Closer to home

Yesterday lunch-time I heard a resident of Chichester, the City-museum near where I mostly grew up, mention the Fourth Reich in his diatribe call for Brexit on the Jeremy Vine show. And to think, just a few days ago I thought that Tim Peake’s safe return from the ISS and Tom Odell riding high in the album charts heralded Chichester’s greatest year since AD 43, when the Romans set sandal on the beach.

Roughly 13 months ago I headed down to deep coastal Sussex two days after the General Election and into a fishing village’s street party for VE day. Those events seemed a horrible juxtaposition in London, but on the coast, resplendent in its new, reconfirmed sea of blue there was a a new and distinct sense of empowerment as the country solidified from its coalition.

There won’t be anything so neat come 8am tomorrow.

While we still have an astonishing home countries attendance at the European Championships, we’ve missed the chance to hide behind either of Her Majesty’s birthday celebrations this year. Ah yes, the Crown. A difficulty, as the Sun found when it disingenuously suggested that Elizabeth II was pro-Brexit on its front page. Regardless of Her Majesty’s constitutional impartiality, as Jamaica readies its plans to leave her, as William demonstrates that he can still disappoint her by not standing up at the right time in public, there are different worries for the monarchy.

Back to the Bard, I’ve watched a lot of Shakespeare this anniversary year. Sitting atop the bookcase is Coriolanus, saved for post-referendum, and Russell T Davie’s brilliant A Midsummer Night’s Dream twice watched and on speed dial. Not least enjoyed has been the BBC’s peerless Hollow Crown; polished off this past Sunday with Benedict Cumberbatch’s sterling Richard III. The culmination of Auntie’s six-part, truncated adaptation of Shakespeare’s “Bloody history of the English Crown”. That retconned War of the Roses, increasingly reasserting its power and legacy on modern life, gained added prominence when Parliament was recalled on Monday after Jo Cox’s tragic murder, the white rose of York and the red rose of Lancaster, side-by-side, taking her empty seat.

Also waiting, jumping back in that legendary battle of cousins, is the recent stage production of Richard II, starring David Tennant. That play coming before the peak of Henry V of course (“England ne’er had a king until his time”), where Hal’s grandfather John of Gaunt was famously gifted the sublime patriot speech of “this scepter’d isle”.

“This blessed plot, this earth, this realm, this England”

In April, two days before Shakesday Labour MP Chris Bryant flexed his opinion for the Guardian that a pro-Europe Shakespeare would be displeased by the building crisis of nationalism. It’s a fair observation, full-supported, but as hollow as the English Crown in the 15th century in respect of this debate; along with the drawing in of Churchill and many other British giants. I’ve not seen anyone suggest Arthur’s defrosting, but with Glastonbury just warming up who knows?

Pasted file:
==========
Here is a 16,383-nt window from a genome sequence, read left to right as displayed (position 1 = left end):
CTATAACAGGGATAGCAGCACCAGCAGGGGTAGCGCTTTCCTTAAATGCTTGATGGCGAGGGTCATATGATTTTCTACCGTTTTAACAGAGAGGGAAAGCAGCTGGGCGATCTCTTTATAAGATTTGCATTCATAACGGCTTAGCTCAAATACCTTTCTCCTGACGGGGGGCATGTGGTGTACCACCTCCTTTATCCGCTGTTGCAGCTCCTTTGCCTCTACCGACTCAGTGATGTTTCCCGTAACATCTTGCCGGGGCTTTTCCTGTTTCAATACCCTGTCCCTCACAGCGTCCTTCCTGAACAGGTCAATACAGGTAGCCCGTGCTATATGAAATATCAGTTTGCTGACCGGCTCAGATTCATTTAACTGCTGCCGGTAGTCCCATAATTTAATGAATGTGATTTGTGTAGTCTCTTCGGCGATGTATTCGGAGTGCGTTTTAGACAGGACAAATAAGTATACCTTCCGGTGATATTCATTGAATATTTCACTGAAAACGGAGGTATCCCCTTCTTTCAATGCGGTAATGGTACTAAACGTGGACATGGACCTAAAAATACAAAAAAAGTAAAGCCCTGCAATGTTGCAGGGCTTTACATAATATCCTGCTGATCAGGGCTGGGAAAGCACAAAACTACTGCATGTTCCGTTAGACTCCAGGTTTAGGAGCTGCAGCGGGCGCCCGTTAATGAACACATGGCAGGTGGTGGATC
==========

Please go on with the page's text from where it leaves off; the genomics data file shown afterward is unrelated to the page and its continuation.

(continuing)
The European question is now fundamentally different to that of 1975 let alone 1945. In the past week, amid the suffocating stream of opinions and articles on this confused debate, Geoffrey Wheatcroft’s exploration of Euroscepticism, also in the Guardian caught my eye.

On one level, that potted history recalled Jeremy Paxman’s light and intense study The English, one of many explorations of the identity, coming from a distinct lack of national identity, that defines the English as much as identity itself defines their near-neighbours. A shame that books author is still banished, social media tells me once again, on his own Elba of Channel 4 populist debate. But are we English on some perpetual quest to find ourselves, that even the #C4debate is part of? We’ve had an incredible history if we are, but there is clearly an issue at the heart of it.

Wheatcroft’s observations came at the end of two weeks where removed from the darkness of the debate in Albion, the national stereotypes of English hooliganism and violence was reconfirmed against the similarly prolific characterisation of repressed tea drinkers. There’s a wonderful freedom in this contrary lack of identity; immensely powerful when combined with the fire of the other countries in the Union. A wonderfully diverse and vibrant microcosm of the diaspora that’s always defined humanity and Europe itself. One forgotten in a Referendum campaign constantly overshadowed by fear of immigration. It’s been a very forgetful debate.

And that’s clearly affected me: Of predominantly Norman stock, I’ve somehow managed to put my innate mistrust of Saxons on the back-burner for the past month. Somehow.

Invoking the Bard

As Wheatcroft mentions, what a wonderful coincidence, or quite the opposite, that the world’s greatest playwright was around to add startling imagery and feeling to patriotism as the Tudors began the rising of the British Isles from obscurity to Empire. In that article’s subsequent summary of the foreign dynasties that have ruled Britain for over three centuries, and the European talent of Händel and Mendelssohn and their ilk that fed so greatly into British culture thoughout, there’s little indication that the incredible post-renaissance tradition that manifested as art and music on the continent so comfortably translated into the written word in the British Isles.